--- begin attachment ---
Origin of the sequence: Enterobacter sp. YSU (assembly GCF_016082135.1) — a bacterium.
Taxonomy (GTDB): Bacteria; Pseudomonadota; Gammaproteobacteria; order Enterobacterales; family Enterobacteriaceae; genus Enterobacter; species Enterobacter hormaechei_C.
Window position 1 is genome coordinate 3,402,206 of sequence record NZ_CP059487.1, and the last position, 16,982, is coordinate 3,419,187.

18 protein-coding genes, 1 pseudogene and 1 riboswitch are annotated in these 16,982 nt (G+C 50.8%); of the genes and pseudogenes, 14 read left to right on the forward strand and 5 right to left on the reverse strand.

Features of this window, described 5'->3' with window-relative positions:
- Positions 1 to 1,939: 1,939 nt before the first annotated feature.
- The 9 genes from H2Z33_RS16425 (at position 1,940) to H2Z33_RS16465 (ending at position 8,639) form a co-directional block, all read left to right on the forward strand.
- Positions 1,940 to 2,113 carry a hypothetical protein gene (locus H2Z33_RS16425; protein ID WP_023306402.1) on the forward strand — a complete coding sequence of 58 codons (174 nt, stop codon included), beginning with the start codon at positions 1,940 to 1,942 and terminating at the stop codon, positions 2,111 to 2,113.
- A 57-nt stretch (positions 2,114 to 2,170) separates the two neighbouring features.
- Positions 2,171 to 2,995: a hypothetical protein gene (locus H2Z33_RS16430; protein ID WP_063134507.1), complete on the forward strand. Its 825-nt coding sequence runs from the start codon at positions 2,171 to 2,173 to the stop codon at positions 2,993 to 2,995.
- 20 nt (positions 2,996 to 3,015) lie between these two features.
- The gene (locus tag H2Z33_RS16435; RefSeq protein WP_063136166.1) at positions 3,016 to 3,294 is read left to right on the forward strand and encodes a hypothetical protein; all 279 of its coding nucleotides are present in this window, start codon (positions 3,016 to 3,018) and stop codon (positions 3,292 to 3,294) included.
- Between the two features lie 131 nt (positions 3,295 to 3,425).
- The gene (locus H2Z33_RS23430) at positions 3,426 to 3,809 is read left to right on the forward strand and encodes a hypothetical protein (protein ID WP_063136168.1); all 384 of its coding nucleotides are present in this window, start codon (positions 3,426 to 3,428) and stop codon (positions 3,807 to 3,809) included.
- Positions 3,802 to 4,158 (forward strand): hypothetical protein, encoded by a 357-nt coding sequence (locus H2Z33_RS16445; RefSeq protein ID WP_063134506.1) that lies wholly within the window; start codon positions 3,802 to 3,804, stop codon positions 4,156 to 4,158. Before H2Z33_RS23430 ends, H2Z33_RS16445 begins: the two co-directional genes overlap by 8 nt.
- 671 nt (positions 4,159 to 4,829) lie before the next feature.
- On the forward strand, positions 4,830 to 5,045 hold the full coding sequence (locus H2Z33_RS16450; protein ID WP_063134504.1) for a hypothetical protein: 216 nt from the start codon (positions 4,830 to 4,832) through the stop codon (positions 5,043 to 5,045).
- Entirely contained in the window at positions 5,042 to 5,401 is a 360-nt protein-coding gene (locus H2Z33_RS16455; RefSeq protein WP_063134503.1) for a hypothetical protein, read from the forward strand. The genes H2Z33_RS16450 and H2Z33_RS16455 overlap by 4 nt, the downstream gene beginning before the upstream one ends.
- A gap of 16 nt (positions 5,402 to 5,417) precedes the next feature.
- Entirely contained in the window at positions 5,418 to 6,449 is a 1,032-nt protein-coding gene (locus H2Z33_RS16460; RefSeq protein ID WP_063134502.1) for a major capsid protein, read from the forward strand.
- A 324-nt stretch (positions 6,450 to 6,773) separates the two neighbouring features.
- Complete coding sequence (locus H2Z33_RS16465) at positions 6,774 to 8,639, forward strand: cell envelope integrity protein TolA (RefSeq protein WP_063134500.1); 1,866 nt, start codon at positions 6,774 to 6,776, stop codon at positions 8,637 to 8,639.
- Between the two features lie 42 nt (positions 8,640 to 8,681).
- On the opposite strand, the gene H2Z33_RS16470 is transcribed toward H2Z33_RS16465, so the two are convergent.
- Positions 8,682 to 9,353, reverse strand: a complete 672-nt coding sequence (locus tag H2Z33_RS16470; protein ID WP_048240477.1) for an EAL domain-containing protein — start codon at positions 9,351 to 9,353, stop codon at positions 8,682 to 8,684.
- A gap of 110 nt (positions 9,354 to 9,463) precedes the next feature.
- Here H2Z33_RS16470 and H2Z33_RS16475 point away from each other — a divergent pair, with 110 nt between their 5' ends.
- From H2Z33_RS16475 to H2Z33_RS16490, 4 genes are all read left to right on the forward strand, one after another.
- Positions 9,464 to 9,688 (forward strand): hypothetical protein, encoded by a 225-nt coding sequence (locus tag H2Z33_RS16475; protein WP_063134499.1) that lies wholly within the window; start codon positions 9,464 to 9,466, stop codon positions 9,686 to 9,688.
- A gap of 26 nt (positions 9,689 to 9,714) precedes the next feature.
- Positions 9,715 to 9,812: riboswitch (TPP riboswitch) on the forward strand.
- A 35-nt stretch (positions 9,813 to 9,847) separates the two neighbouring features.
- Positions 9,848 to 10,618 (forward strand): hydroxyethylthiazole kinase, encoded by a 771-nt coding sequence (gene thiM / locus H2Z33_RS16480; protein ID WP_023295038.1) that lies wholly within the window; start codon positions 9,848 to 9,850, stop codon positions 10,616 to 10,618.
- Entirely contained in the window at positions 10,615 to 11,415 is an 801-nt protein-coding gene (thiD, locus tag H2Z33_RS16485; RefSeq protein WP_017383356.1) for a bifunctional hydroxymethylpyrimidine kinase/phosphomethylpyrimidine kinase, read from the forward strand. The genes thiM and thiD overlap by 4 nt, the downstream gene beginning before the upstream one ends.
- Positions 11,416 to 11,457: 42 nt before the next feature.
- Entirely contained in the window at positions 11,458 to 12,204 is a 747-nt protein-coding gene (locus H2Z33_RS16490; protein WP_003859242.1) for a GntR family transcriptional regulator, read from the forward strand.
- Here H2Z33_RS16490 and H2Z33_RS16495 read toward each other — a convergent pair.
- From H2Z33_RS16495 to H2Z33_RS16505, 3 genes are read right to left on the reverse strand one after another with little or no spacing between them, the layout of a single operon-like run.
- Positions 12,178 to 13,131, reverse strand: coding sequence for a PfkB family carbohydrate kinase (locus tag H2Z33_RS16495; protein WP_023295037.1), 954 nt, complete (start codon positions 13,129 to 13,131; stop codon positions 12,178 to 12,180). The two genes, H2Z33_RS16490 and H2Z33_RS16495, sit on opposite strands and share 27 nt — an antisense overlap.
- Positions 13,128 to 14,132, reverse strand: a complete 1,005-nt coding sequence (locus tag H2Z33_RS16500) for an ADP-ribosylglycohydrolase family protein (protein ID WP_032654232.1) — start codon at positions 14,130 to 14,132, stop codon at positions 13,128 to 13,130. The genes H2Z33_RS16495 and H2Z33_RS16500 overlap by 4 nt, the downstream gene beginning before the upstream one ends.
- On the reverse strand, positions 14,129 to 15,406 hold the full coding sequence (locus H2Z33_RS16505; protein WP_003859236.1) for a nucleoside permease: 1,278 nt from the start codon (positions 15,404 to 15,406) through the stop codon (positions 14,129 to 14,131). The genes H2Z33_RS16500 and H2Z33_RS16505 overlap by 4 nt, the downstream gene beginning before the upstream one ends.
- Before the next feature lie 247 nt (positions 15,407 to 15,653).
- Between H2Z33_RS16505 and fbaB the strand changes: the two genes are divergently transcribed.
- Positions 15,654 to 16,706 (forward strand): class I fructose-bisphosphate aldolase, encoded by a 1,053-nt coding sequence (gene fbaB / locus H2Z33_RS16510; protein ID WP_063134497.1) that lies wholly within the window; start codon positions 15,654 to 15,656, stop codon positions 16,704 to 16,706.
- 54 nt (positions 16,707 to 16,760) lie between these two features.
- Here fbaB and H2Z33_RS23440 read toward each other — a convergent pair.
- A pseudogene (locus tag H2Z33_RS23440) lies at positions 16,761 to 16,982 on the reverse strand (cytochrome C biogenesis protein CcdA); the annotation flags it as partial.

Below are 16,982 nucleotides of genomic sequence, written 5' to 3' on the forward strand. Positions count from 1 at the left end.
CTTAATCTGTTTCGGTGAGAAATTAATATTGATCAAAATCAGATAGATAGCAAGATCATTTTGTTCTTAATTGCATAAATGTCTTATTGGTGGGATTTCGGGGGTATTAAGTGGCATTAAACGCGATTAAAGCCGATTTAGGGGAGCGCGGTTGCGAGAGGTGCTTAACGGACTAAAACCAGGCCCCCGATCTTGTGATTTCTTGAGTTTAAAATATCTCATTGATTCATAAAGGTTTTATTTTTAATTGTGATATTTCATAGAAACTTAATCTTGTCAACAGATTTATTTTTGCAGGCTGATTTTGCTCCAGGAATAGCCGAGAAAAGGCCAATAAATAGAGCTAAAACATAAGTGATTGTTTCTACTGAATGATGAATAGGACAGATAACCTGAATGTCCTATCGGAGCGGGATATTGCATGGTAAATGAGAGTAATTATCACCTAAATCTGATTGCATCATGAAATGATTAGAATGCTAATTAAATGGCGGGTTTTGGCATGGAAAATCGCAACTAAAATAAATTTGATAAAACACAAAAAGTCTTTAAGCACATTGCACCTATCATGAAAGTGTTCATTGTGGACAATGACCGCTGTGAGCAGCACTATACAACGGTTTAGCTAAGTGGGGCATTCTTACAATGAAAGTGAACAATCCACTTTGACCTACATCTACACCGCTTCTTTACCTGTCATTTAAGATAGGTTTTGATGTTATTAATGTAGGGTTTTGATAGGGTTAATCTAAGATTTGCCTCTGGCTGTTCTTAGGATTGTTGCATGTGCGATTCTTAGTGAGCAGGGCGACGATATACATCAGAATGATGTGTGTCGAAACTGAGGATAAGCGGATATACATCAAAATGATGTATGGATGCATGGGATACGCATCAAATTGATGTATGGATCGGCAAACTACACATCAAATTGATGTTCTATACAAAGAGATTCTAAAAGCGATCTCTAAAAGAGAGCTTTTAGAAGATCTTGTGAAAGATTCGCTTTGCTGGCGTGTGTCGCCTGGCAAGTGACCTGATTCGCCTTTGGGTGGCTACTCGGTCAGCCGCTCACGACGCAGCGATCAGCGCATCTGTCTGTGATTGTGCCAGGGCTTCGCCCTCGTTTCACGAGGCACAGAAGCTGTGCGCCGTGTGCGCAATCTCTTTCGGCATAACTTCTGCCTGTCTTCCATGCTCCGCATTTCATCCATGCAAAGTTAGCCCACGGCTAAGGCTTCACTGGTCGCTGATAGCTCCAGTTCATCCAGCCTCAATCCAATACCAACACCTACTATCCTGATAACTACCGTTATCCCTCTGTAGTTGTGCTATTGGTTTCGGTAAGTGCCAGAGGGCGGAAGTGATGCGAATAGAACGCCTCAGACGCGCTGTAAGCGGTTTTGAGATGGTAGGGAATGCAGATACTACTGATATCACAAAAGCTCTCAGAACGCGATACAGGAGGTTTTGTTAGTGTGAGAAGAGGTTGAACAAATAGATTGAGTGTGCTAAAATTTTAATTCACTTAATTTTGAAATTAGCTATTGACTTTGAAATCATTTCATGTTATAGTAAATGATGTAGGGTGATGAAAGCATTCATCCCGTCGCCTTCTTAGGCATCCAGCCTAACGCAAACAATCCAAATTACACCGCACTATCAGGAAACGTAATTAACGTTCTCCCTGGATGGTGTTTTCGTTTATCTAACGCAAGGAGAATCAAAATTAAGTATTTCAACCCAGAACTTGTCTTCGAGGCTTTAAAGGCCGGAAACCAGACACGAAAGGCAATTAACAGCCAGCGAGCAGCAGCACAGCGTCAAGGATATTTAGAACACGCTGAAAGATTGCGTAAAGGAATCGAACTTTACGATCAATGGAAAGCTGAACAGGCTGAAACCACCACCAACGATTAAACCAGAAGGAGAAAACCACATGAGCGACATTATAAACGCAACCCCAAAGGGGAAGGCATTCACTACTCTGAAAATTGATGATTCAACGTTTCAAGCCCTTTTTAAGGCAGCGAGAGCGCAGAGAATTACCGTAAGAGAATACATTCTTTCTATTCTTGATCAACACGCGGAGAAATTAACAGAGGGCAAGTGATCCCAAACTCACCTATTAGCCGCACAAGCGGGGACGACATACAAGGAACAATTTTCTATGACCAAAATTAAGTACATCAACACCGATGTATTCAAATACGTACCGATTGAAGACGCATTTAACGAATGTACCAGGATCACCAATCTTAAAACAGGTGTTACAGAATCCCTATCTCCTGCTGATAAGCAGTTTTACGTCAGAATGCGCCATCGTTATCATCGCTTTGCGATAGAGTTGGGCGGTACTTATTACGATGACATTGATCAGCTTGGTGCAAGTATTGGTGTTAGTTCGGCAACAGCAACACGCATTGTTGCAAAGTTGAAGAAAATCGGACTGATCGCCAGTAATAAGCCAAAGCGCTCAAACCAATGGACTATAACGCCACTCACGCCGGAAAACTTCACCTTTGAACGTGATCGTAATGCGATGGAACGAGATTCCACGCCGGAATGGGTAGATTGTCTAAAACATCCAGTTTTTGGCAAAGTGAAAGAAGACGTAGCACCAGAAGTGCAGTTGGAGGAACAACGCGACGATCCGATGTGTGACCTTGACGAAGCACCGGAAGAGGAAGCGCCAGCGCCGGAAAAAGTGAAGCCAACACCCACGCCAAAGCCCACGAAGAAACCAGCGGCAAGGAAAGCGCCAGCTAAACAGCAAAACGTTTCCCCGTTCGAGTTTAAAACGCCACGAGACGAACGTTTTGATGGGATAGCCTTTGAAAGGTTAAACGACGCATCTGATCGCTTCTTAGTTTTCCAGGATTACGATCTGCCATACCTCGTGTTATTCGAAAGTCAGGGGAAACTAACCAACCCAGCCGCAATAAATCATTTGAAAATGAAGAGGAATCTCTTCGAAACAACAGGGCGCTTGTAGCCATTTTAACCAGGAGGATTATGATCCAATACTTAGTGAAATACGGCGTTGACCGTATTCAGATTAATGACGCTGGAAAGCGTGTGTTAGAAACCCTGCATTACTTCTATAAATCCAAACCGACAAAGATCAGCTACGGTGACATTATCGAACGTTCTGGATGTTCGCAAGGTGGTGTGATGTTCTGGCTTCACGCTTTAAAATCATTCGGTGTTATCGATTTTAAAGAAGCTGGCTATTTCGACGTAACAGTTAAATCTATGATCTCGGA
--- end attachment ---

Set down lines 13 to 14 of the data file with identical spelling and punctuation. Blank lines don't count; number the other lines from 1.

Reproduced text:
- Between the two features lie 131 nt (positions 3,295 to 3,425).
- The gene (locus H2Z33_RS23430) at positions 3,426 to 3,809 is read left to right on the forward strand and encodes a hypothetical protein (protein ID WP_063136168.1); all 384 of its coding nucleotides are present in this window, start codon (positions 3,426 to 3,428) and stop codon (positions 3,807 to 3,809) included.